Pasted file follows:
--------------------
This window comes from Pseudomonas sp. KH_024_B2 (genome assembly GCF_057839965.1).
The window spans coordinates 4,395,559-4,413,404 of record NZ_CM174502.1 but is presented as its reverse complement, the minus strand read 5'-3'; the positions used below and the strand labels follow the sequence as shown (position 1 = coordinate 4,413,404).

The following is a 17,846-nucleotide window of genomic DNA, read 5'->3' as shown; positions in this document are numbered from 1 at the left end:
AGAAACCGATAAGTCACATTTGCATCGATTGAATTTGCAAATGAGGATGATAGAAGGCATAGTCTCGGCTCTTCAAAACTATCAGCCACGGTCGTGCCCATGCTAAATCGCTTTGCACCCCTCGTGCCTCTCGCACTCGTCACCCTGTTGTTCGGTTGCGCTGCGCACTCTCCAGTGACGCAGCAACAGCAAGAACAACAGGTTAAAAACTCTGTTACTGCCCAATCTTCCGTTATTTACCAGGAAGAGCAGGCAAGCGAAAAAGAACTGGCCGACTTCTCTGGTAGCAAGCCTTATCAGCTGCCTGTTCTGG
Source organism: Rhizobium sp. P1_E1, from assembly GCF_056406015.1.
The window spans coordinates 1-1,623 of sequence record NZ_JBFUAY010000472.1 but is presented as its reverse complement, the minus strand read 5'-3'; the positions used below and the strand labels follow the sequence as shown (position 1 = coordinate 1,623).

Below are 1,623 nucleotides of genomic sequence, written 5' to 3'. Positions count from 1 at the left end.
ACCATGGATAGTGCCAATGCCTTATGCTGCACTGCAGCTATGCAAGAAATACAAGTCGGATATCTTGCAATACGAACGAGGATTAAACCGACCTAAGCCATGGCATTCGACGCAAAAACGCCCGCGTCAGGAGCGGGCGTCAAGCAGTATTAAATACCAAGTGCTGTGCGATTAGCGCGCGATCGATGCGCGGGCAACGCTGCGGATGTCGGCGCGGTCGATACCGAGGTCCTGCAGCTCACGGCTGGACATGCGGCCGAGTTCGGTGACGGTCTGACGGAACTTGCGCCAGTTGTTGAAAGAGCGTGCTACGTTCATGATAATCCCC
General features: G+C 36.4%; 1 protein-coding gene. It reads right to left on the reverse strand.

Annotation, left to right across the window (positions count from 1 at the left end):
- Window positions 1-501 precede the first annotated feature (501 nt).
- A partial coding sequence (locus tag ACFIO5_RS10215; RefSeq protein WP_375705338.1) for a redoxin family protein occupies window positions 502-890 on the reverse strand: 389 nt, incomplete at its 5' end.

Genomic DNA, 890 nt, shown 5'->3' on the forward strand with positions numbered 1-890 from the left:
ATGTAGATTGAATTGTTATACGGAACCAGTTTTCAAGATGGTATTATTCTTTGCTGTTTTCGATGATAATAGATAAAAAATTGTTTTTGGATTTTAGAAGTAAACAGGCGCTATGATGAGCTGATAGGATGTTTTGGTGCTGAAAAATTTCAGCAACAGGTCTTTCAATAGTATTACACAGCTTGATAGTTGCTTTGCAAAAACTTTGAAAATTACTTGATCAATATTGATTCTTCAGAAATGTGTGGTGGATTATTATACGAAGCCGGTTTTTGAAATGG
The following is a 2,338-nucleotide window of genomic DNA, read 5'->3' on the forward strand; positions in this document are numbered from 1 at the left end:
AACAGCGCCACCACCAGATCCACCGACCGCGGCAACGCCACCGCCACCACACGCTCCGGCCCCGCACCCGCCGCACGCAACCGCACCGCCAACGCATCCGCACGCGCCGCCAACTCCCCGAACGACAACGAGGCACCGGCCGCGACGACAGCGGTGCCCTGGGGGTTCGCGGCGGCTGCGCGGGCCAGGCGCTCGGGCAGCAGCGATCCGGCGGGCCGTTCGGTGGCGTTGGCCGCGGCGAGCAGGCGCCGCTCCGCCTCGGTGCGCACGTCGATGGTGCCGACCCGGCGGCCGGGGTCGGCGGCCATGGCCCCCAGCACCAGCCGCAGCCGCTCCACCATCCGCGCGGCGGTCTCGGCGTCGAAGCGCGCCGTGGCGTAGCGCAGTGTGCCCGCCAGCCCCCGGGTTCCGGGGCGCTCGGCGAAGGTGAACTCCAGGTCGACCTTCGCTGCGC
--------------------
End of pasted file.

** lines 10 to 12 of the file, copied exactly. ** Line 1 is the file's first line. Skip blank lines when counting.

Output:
Annotation, left to right across the window (positions count from 1 at the left end):
- Window positions 1-501 precede the first annotated feature (501 nt).
- A partial coding sequence (locus tag ACFIO5_RS10215; RefSeq protein WP_375705338.1) for a redoxin family protein occupies window positions 502-890 on the reverse strand: 389 nt, incomplete at its 5' end.